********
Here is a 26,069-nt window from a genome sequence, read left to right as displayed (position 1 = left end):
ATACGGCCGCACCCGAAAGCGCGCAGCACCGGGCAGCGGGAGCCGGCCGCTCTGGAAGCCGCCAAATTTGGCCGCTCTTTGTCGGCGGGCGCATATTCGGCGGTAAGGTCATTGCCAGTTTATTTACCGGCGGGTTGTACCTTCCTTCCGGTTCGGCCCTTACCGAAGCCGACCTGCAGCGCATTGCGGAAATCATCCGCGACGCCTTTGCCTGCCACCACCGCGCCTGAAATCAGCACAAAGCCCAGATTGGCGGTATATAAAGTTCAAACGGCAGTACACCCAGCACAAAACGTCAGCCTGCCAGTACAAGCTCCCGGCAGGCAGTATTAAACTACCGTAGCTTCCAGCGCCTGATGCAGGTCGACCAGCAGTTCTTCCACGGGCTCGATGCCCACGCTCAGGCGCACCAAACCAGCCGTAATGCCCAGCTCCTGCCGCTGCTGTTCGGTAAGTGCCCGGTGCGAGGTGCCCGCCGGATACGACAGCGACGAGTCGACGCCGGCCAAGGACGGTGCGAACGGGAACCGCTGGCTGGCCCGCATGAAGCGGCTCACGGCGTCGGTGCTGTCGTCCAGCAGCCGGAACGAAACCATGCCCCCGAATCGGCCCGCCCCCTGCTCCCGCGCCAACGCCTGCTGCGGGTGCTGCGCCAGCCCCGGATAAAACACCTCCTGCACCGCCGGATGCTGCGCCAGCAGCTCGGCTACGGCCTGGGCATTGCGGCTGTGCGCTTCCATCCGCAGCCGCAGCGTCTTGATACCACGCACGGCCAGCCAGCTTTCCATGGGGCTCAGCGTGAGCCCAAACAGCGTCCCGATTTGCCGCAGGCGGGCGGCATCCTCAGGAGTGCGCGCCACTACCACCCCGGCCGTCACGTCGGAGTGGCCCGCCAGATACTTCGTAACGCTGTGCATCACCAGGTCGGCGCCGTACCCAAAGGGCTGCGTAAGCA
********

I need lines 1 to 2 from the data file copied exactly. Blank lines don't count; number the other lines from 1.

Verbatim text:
Here is a 26,069-nt window from a genome sequence, read left to right as displayed (position 1 = left end):
ATACGGCCGCACCCGAAAGCGCGCAGCACCGGGCAGCGGGAGCCGGCCGCTCTGGAAGCCGCCAAATTTGGCCGCTCTTTGTCGGCGGGCGCATATTCGGCGGTAAGGTCATTGCCAGTTTATTTACCGGCGGGTTGTACCTTCCTTCCGGTTCGGCCCTTACCGAAGCCGACCTGCAGCGCATTGCGGAAATCATCCGCGACGCCTTTGCCTGCCACCACCGCGCCTGAAATCAGCACAAAGCCCAGATTGGCGGTATATAAAGTTCAAACGGCAGTACACCCAGCACAAAACGTCAGCCTGCCAGTACAAGCTCCCGGCAGGCAGTATTAAACTACCGTAGCTTCCAGCGCCTGATGCAGGTCGACCAGCAGTTCTTCCACGGGCTCGATGCCCACGCTCAGGCGCACCAAACCAGCCGTAATGCCCAGCTCCTGCCGCTGCTGTTCGGTAAGTGCCCGGTGCGAGGTGCCCGCCGGATACGACAGCGACGAGTCGACGCCGGCCAAGGACGGTGCGAACGGGAACCGCTGGCTGGCCCGCATGAAGCGGCTCACGGCGTCGGTGCTGTCGTCCAGCAGCCGGAACGAAACCATGCCCCCGAATCGGCCCGCCCCCTGCTCCCGCGCCAACGCCTGCTGCGGGTGCTGCGCCAGCCCCGGATAAAACACCTCCTGCACCGCCGGATGCTGCGCCAGCAGCTCGGCTACGGCCTGGGCATTGCGGCTGTGCGCTTCCATCCGCAGCCGCAGCGTCTTGATACCACGCACGGCCAGCCAGCTTTCCATGGGGCTCAGCGTGAGCCCAAACAGCGTCCCGATTTGCCGCAGGCGGGCGGCATCCTCAGGAGTGCGCGCCACTACCACCCCGGCCGTCACGTCGGAGTGGCCCGCCAGATACTTCGTAACGCTGTGCATCACCAGGTCGGCGCCGTACCCAAAGGGCTGCGTAAGCA